Resource: Angels webinar: Stroke care in the time of COVID-19 (links embedded)
Author: Dr Tom Moullaali for the ESO Young Stroke Physicians and Researchers Committee, twitter: @tom_moullaali
Affiliations: Centre for Clinical Brain Sciences, University of Edinburgh; George Institute for Global Health, Sydney.
A recent ESO survey (described by Dr Else Sandset ) of 426 respondents from 55 countries and 6 continents captured the international stroke community’s reaction to the COVID-19 pandemic. The shape of stroke care has changed: 80% of respondents thought that at least some of their stroke patients were not receiving usual care, with areas such as acute care and rehabilitation most affected.
In the face of this global pandemic, how can we deliver high quality stroke care for all? And what can we learn from each other in order to prepare for future challenges?
In collaboration with ESO, the Angels webinar ‘Stroke care in the time of COVID-19’ features voices of stroke doctors from some of Europe’s worst affected countries. They address several issues that readers may find useful, whether they are preparing for the first surge, or a second peak in COVID-19 cases in their region:
Do early data support our suspicions that stroke patients are avoiding hospital, or presenting later with more severe symptoms?
Professor Carlos Molina shows data from Catalunya, Spain that support this hypothesis, and describes how the situation evolved during the first surge in COVID-19 cases in his region.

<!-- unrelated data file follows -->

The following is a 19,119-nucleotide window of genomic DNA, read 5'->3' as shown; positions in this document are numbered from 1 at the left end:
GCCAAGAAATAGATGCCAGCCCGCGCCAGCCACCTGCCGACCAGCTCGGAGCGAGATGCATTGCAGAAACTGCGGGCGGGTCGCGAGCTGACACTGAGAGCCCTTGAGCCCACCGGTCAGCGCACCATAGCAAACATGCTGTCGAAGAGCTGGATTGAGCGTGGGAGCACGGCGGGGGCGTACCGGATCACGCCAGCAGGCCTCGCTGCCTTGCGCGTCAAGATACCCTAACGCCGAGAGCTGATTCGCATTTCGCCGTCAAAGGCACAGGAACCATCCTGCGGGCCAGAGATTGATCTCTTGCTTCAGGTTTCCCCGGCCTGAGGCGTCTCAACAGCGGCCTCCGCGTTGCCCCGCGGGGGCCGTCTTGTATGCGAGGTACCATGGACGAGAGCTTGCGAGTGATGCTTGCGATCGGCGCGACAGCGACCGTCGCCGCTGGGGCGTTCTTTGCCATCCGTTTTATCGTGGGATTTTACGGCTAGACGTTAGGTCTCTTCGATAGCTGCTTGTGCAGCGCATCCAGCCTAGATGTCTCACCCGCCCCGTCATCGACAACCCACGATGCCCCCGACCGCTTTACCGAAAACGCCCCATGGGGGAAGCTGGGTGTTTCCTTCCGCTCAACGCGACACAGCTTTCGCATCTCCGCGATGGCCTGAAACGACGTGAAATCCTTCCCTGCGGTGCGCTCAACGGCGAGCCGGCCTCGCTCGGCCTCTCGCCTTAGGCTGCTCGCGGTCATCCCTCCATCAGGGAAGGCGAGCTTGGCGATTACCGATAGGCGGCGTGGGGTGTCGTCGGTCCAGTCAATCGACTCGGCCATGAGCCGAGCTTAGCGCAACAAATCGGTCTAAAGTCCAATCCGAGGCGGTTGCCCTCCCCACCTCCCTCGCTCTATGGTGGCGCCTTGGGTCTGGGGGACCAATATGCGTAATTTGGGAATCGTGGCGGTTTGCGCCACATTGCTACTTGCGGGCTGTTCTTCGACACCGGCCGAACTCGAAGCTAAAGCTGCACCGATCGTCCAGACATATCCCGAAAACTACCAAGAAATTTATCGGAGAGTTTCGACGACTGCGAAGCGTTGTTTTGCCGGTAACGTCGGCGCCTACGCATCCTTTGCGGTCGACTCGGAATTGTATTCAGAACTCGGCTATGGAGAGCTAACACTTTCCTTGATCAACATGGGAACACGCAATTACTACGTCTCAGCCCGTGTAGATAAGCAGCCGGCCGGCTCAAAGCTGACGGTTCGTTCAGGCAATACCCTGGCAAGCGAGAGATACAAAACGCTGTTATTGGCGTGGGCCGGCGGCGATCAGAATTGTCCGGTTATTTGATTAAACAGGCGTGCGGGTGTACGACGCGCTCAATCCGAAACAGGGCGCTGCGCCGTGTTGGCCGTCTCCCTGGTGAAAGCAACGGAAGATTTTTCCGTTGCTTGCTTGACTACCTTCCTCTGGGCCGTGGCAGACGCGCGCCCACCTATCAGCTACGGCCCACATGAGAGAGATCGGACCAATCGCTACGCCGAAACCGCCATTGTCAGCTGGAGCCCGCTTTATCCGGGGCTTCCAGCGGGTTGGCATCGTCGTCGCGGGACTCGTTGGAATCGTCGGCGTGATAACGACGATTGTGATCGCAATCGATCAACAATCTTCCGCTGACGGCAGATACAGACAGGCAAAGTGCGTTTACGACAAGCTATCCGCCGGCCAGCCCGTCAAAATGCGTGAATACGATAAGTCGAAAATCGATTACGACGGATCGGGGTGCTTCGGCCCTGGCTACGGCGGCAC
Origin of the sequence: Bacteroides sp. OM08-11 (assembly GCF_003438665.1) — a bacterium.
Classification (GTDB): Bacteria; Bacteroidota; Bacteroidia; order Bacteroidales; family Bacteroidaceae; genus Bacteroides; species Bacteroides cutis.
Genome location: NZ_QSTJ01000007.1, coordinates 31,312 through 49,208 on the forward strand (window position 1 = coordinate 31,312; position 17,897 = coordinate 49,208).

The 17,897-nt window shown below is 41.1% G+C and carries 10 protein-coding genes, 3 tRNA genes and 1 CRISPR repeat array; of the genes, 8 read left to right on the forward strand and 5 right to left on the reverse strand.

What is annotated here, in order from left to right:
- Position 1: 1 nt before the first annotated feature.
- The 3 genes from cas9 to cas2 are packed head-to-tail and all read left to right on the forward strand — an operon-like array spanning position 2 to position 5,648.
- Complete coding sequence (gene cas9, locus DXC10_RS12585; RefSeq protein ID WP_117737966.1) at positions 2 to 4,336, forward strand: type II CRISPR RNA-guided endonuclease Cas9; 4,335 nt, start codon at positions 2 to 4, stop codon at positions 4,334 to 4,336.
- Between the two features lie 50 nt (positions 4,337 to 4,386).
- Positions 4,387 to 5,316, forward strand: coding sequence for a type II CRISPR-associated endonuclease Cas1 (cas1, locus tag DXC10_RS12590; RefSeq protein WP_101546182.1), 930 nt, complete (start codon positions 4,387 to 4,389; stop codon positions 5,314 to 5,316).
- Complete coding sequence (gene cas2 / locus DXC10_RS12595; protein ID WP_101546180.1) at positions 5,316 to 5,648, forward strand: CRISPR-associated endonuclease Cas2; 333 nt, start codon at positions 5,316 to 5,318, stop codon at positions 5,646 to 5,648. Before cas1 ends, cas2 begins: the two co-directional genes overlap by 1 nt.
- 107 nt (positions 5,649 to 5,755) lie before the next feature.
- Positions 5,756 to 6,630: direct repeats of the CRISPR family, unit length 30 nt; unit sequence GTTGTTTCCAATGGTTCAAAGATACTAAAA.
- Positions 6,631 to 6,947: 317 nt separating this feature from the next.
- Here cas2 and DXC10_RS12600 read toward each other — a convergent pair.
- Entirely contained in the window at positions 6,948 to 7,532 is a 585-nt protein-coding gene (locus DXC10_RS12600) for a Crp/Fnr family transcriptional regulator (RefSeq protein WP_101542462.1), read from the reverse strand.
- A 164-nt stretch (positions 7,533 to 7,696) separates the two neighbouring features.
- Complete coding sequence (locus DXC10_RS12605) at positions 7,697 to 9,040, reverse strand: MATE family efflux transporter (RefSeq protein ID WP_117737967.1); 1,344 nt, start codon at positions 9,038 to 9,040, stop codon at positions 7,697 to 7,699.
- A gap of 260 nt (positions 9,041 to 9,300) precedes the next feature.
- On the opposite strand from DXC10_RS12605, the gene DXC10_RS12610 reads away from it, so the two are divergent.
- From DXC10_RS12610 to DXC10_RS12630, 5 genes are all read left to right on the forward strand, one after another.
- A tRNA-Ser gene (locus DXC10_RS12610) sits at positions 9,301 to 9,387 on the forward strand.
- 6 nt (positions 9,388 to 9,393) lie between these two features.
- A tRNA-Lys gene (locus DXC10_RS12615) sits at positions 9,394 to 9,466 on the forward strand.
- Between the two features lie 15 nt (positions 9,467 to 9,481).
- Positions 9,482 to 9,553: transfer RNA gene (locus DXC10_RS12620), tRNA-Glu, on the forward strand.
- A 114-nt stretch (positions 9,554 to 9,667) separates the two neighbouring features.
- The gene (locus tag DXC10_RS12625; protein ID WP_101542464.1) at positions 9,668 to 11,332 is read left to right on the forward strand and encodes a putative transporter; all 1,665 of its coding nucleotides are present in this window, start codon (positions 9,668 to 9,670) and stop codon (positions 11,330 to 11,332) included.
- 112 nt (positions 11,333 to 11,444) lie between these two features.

How can we triage patients with suspected stroke, with or without COVID-19 symptoms, acquire appropriate brain imaging, and safely deliver reperfusion therapy?
Professor Claudio Baracchini discusses lessons from the Italian experience; further details can be found here 10.1007/s10072-020-04375-9
How do we rapidly mobilise relevant stakeholders to maintain high quality audit, introduce surveillance of COVID-19-associated stroke, and implement telemedicine for the assessment and treatment of TIA and minor stroke?
Dr David Hargroves discusses the UK experience, including the rapid implementation of national guidelines.
Finally, on behalf of the ESO Young Stroke Physicians and Researchers Committee, I’d like to echo the speaker’s final thoughts at this difficult time: thank you to everyone who is working tirelessly to maintain excellent stroke care for their patients.